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Cooled EGR, internal EGR on Mack diesel engines

25 March 2002

Mack Trucks Inc. announced it will employ two distinct heavy-duty diesel engine strategies—one for highway vehicles and one for vocational vehicles—to meet the EPA emission requirements starting in October 2002. The new EPA 2002 certified engines will be known as the ASET family, which is an acronym for Application Specific Engine Technology.

All ASET engines rely on exhaust gas recirculation as the basis for reducing emissions. For all Mack engines ticketed for highway tractors, including the Vision by Mack and CH Series, the company will use cooled exhaust gas recirculation (C-EGR) technology. For those engines destined for vocational trucks (i.e., construction and refuse)—the new Granite Series, RD6, MR, LE, DM and RB models—internal exhaust gas recirculation (I-EGR) will be employed.

The Mack ASET technology for highway applications will be based on cooled exhaust gas recirculation in which a portion of gases leaving the engine are diverted from exhaust through a cooling system, and then remixed with air entering the engine for combustion. C-EGR allows for the best level of performance and emissions benefits in a “steady-state” operating environment, i.e., when the vehicle is operating at relatively consistent speed and load over a significant period of time. Modifications to the fuel system and software were the initial changes made to Mack engines in developing its C-EGR technology. An improved filtering medium was then added to the oil filtration system, along with a new oil pan that accommodates an additional seven quarts of oil that the C-EGR engines will require. The increased oil capacity of the new engines will allow to keep the existing oil change intervals.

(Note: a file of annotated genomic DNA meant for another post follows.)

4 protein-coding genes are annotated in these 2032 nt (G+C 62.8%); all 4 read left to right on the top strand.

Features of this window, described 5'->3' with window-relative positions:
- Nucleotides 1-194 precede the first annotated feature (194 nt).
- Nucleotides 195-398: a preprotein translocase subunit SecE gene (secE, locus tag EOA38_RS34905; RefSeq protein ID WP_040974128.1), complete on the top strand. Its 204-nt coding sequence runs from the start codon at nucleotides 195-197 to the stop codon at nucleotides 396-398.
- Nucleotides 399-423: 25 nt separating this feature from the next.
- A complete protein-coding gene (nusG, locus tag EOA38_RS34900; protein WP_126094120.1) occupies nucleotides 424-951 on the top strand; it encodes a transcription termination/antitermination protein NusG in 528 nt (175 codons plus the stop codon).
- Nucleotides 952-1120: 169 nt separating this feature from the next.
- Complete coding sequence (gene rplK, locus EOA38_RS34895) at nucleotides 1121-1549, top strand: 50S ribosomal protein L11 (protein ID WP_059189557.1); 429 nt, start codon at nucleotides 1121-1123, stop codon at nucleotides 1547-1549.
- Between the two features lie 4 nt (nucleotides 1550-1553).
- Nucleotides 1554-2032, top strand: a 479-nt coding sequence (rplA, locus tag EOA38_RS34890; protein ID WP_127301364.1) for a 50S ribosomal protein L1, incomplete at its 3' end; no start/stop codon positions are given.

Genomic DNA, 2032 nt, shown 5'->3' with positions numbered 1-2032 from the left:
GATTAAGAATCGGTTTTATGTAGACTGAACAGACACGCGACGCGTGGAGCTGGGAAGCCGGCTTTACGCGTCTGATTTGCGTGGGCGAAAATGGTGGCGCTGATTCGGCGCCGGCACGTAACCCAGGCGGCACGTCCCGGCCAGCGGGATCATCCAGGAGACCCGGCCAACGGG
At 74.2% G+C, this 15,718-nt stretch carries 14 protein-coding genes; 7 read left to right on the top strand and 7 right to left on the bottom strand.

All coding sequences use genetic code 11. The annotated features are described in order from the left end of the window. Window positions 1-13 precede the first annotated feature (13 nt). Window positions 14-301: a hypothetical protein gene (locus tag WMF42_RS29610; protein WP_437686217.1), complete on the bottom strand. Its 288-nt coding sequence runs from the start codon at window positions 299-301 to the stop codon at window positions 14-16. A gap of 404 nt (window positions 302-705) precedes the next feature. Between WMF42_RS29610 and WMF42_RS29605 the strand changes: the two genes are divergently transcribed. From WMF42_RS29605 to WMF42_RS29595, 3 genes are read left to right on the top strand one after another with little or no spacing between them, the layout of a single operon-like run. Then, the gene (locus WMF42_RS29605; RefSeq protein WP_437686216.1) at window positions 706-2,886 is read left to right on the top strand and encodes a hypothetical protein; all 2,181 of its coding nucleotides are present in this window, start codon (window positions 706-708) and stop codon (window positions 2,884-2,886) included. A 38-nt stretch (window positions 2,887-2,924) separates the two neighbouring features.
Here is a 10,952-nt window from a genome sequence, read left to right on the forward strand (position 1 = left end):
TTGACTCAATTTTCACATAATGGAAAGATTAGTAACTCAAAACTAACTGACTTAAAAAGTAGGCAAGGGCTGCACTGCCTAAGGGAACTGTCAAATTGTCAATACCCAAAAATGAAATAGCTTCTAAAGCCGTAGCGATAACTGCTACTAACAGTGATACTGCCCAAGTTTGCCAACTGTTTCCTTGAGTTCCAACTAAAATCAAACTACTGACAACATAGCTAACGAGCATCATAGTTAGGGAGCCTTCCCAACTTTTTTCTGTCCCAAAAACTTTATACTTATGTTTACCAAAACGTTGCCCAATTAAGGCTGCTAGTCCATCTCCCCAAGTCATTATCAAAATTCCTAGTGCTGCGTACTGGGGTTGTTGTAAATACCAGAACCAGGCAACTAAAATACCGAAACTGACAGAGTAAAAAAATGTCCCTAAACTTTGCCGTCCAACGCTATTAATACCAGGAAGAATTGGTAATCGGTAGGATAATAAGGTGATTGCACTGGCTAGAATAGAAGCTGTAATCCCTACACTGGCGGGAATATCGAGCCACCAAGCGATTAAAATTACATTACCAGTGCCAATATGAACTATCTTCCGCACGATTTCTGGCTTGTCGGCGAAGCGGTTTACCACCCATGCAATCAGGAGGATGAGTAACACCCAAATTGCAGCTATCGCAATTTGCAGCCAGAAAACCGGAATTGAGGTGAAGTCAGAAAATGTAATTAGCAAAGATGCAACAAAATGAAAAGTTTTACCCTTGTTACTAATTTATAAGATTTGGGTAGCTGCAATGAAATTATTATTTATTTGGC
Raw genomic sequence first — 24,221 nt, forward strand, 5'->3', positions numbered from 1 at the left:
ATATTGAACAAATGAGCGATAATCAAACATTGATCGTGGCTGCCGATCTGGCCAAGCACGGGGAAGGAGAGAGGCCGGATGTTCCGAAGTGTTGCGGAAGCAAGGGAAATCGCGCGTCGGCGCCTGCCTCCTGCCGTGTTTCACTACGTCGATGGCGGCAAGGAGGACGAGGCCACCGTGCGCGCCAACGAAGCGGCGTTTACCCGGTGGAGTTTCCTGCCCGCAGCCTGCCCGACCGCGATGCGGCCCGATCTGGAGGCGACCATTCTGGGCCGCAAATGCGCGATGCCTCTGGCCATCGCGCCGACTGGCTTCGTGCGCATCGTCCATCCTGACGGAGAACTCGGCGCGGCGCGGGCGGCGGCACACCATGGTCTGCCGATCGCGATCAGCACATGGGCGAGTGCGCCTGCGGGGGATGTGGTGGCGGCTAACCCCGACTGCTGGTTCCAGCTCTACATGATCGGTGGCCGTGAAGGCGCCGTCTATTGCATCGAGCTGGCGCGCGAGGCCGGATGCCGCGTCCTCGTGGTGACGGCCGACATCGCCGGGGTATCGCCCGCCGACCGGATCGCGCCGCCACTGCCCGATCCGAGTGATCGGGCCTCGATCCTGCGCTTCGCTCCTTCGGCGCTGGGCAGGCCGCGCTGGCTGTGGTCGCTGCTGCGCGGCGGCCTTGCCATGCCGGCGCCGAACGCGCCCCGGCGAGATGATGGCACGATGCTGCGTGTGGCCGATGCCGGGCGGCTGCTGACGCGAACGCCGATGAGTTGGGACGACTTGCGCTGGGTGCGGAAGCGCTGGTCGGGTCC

Mack said the new highway engines feature a number of innovations developed specifically to accomplish C-EGR and deliver optimum performance. They include a new EGR valve, electronically controlled by the Mack V-MAC system, to regulate the recirculation of exhaust gases, and a Mack Venturi mixing valve that combines inlet air and cooled exhaust gas prior to introduction into the cylinder. A new variable geometry turbocharger provides the pressure necessary to drive the recirculated gases into the intake valve.

With the introduction of the ASET family, Mack will offer a new MaxiCruise 380/410 ASET C-EGR engine as part of its engine lineup.

The ASET engines for vocational applications will rely on internal exhaust gas recirculation (I-EGR). I-EGR accomplishes emissions reduction by having a percentage of exhaust gases remain in the cylinders of the engine from one combustion cycle to another, until the targeted emission levels are met. According to Mack, this approach provides a consistent level of emission benefits and performance in the varying environments in which vocational trucks operate. These trucks often perform in a stop-and-go manner over shorter distances, where operational hours are a more important concern than miles traveled.

Mack engine designers optimized the flow of exhaust gases through the system, in order to make it possible to retain a precise amount of gases in the cylinders for further combustion. That was accomplished through a new camshaft, advancements to the valve system, and precision machining of the exhaust ports to maximize aerodynamic flow.

The Mack ASET engine offerings include two brand-new products—Maxidyne 335 and 370 engines—with I-EGR technology.

Source: Mack Trucks